Tag: 4th Amendment

I Don’t Like the Idea of This Textalyzer Software

Before I get into why I think this software leads to a host of problems, I want to first say that distracted driving is a serious problem and I am against texting and driving.  Personally I drive a car with a manual transmission and would find it almost impossible to do it myself, but I observe people doing it on an almost daily bases while out and about.

That said…

When Snowden leaked that the NSA was building a dossier of every American made up of all of their sent texts, phone calls, and emails people were shocked.  While these abilities have since been limited (or so they say),  the smallest non misdemeanor or felony traffic accident, a fender – bender would now lead to you surrendering your 4th amendment rights with this software fully implemented.

What I just stated at the end of the last paragraph represents a leap.  It’s already become clear we no longer have 4th amendment protection when sending and receiving data from any computer device.  In the event of a fender bender your device and all data on it would become subject to confiscation, even information that you’ve NOT transmitted.  Personal photos, bank information, passwords; those are things we do not transmit which would now be taken from us, in my opinion, in violation of the 4th amendment.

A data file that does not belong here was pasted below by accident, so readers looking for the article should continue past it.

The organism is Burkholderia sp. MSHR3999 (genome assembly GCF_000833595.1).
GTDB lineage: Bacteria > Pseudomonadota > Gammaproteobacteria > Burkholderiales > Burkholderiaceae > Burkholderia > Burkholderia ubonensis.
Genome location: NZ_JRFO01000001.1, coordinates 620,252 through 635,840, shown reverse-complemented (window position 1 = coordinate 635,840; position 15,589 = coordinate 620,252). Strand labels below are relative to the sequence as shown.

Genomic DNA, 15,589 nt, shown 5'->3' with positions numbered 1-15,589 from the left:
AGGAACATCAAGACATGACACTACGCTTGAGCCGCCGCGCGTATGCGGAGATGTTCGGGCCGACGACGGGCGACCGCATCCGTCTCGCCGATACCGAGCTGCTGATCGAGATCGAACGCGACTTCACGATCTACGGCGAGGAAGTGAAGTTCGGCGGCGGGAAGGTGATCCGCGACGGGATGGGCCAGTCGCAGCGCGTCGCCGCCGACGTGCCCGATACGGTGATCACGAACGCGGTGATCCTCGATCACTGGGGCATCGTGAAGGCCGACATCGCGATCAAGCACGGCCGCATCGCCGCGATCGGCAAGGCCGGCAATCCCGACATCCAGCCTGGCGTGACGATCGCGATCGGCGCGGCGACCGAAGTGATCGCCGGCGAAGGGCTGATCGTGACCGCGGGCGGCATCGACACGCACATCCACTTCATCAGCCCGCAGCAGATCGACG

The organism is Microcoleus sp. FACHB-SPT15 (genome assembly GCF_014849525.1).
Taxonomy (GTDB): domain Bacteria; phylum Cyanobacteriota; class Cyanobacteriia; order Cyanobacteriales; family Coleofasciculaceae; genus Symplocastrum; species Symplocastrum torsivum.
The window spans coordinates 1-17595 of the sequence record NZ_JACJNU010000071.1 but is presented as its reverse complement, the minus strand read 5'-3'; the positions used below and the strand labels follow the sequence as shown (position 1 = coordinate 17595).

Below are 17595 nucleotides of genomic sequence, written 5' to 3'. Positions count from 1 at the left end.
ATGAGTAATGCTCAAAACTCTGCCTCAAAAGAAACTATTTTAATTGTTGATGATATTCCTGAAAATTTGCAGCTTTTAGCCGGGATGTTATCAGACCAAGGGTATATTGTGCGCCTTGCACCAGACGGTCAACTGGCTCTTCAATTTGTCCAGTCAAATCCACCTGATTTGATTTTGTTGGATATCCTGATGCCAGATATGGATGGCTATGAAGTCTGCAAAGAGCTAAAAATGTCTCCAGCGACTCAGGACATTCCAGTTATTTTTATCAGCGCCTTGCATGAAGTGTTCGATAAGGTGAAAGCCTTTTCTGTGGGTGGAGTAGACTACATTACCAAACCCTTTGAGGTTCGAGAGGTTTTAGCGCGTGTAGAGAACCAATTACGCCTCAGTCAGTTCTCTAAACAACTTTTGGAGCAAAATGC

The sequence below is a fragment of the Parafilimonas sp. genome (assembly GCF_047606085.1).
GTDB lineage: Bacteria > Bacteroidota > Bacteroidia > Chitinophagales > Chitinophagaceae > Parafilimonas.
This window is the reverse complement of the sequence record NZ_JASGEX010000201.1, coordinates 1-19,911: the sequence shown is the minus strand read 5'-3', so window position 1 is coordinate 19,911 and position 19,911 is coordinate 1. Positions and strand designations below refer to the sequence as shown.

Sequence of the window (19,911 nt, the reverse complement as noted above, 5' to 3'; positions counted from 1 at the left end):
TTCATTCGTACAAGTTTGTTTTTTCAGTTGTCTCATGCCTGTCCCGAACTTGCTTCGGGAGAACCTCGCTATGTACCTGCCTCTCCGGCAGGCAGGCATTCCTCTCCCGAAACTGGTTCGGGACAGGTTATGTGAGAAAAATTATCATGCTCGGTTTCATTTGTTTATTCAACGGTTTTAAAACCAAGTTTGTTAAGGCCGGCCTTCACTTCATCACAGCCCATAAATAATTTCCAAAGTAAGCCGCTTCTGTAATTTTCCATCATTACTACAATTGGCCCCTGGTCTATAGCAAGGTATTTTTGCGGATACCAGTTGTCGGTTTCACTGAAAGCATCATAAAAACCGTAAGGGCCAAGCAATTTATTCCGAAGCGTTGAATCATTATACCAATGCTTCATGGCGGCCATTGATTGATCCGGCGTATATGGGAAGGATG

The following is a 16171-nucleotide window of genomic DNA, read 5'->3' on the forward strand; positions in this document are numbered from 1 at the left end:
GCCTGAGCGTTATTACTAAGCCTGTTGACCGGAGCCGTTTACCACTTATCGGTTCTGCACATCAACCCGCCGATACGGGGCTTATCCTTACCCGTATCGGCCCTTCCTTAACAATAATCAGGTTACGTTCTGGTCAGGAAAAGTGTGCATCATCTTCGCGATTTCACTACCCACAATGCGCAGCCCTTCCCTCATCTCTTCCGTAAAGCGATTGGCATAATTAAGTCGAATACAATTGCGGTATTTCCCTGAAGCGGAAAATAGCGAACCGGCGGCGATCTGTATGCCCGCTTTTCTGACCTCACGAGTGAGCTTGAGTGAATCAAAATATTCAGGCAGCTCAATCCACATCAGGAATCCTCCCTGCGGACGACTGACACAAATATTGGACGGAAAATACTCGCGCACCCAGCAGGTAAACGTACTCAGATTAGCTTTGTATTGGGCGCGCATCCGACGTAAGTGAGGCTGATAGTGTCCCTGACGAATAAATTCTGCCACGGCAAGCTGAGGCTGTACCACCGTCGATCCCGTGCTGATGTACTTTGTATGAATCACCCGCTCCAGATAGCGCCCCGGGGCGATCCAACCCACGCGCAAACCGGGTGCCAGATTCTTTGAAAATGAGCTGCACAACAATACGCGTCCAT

Let me ask, if every police officer had this software and could download a fully accessible disk image of your phone in 90 seconds, what would they do with the data?  Where would it then be stored?  For how long?  What about the actual text in all of your messages and emails there, would it be sent to the NSA?  Or would your local DA’s office hold it indefinitely in the event you ever committed a crime in the future so that they could hold it against you?

Let me ask, what if the phone was password protected?  We know that the government had to pay CellBrite almost $1,000,000 to crack into the iPhone of the San Bernardino attacker.  Would a phone that police couldn’t hack at the side of the road be seized and stored for later search once the technology became available to crack it?  There are already thousands upon thousands of phones sitting in evidence rooms that can’t be hacked.  In the event of a fender – bender, who would compensate you for the replacement device if the authorities seized yours?  Or would they say that if you never had the minor accident they wouldn’t be taking it in the first place?

One thing I know is the solution is not to force device manufacturers to make every device randomly hackable.  We all know that tools for these roadside hackings would hit the internet in short order, especially if provided to law enforcement all across the country.

Thank you for reading, and comment if you’d like.